Finally, the study was limited by sample characteristics and assessment methods. Results from the study cannot be generalized to other ages, competitive levels, or cultural contexts. Future researchers may wish to test the generalizability of our findings by assessing additional populations with other measures. Despite these limitations, the study provides strong evidence that appropriately guided sport experiences may support an important developmental task of emerging adults: commitment to purpose.

Acknowledgment: The authors wish to extend appreciation to Kristin Gillette and the National Association of Intercollegiate Athletics for their invaluable assistance with data collection, and to Brenda Light Bredemeier for valuable comments on an earlier draft of the article.


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David Light Shields

St. Louis Community College

Christopher D. Funk

University of Missouri-St. Louis

* Correspondence concerning this article should be addressed to: David Light Shields,
Descriptive Statistics, Zero-Order Correlations and Alpha Coefficients
of Study Variables

Variables                   1            2            3

1. Purpose in Life          (.83)
2. Contesting-Partnership    .35 (***)   (.84)
3. Contesting-War            .15 (***)    .29 (***)   (.90)
4. Athletic Identity         .42 (***)    .40 (***)    .22 (***)
5. Moral Identity            .24 (***)    .37 (***)   -.04
6. Empathic Concern          .21 (***)    .27 (***)   -.16 (***)
7. Fear of Failure          -.12 (***)    .00          .10 (***)
M                           4.27         4.09         3.68
SD                           .65          .70          .96

Variables                   4           5           6           7

1. Purpose in Life
2. Contesting-Partnership
3. Contesting-War
4. Athletic Identity        (.94)
5. Moral Identity            .27 (***)  (.86)
6. Empathic Concern          .18 (***)   .51 (***)  (.81)
7. Fear of Failure          -.07 (**)    .04         .08 (***)  (.82)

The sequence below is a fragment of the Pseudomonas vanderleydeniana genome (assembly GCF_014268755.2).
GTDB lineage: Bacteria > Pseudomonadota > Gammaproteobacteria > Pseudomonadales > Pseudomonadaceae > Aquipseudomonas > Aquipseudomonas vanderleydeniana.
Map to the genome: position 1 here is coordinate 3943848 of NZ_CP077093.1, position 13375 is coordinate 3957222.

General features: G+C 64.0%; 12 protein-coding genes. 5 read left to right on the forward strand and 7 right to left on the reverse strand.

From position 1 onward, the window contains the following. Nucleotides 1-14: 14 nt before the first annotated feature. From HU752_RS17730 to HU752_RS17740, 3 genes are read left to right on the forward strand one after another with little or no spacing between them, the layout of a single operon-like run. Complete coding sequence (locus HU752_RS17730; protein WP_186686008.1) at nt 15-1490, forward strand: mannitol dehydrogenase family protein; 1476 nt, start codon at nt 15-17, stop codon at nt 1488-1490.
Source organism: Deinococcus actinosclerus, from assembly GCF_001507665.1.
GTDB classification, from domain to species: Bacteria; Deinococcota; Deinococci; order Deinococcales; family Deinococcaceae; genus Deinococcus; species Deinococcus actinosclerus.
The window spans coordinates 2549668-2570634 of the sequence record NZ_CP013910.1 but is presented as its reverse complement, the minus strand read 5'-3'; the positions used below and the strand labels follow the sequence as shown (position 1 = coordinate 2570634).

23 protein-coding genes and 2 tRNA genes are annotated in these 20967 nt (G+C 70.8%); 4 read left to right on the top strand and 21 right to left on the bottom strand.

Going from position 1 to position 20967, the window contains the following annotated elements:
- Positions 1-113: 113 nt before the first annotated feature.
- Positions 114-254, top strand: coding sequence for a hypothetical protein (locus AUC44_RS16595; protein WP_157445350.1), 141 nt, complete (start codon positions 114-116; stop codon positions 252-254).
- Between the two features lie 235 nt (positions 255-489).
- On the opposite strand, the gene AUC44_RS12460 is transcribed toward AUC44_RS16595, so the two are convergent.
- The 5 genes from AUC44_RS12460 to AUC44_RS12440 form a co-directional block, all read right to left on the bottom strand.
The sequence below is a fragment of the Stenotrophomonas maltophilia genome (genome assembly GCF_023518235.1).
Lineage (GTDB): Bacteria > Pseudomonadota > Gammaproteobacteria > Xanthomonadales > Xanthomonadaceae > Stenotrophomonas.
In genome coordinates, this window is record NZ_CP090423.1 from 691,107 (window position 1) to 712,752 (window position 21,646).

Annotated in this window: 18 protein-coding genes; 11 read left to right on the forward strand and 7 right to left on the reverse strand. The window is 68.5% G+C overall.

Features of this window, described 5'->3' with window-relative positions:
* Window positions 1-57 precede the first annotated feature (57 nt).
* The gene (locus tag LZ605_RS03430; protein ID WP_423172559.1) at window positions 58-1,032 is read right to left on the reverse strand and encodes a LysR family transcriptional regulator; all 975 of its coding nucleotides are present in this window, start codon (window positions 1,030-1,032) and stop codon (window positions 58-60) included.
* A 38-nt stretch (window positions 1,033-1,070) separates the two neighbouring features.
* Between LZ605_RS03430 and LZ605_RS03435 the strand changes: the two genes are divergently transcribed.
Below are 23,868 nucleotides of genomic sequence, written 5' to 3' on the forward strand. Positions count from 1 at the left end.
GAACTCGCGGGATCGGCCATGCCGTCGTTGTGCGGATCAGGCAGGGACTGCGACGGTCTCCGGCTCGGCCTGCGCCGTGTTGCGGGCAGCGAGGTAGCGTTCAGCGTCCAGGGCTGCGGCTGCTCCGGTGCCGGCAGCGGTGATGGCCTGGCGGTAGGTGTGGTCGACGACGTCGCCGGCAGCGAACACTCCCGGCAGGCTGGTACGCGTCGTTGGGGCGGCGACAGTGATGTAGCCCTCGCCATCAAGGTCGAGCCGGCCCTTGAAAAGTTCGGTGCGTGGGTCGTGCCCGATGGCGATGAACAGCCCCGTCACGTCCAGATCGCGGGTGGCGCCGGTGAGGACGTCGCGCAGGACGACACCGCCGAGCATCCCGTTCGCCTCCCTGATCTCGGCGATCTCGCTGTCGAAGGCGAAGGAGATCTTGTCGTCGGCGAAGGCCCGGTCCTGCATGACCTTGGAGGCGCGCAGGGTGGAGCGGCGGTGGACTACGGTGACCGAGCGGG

M                           8.73        4.49        3.87        2.98
SD                          1.52         .67         .65         .84

Notes: Scale reliability (alpha) in parentheses on the diagonal. (**) p
[less than or equal to] .01. (***) p [less than or equal to] .001.

Sequential Regression of Purpose in Life

Variable                   B      SE    95%, CI      [beta]  t

Step 1
  Sport Contact             .00   .04   -.07, .07     .00      .10
  Age                       .03   .01    .01, .05     .07     3.00 (***)
  Gender                    .10   .03    .03, .16     .07     3.02 (***)
  Years Competed            .01   .00    .00, .01     .03     1.30
Step 2
  Contesting Partnership    .16   .02    .11, .20     .17     7.45 (***)
  Contesting War            .06   .01    .03, .09     .09     4.18 (***)
  Athletic Identity         .13   .01    .11, .14     .29    13.82 (***)
  Moral Identity            .05   .02    .00, .09     .05     2.00 (*)
  Empathic Concern          .09   .02    .05, .14     .09     3.93 (***)
  Fear of Failure          -.10   .02   -.13, -.07   -.13    -6.44 (***)
Total [R.sup.2]

Variable                   Partial [[eta].sup.2]   [DELTA] [R.sup.2]

Step 1                                             0.01 (***)
  Sport Contact            .00
  Age                      .00
  Gender                   .00
  Years Competed           .00
Step 2                                             0.24 (***)
  Contesting Partnership   .03
  Contesting War           .01
  Athletic Identity        .08
  Moral Identity           .00
  Empathic Concern         .01
  Fear of Failure          .02
Total [R.sup.2]                                    0.25 (***)

Notes: (*) p [less than or equal to] .05. (**) p
[less than or equal to] .01. (***) p [less than or equal to] .001.
Sport Contact coded: 1 = Low/no contact; 2 = Medium/high contact.
Gender coded: 1 = Male; 2 = Female.
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Author:Shields, David Light; Funk, Christopher D.
Publication:Journal of Character Education
Geographic Code:1U2NY
Date:Jan 1, 2019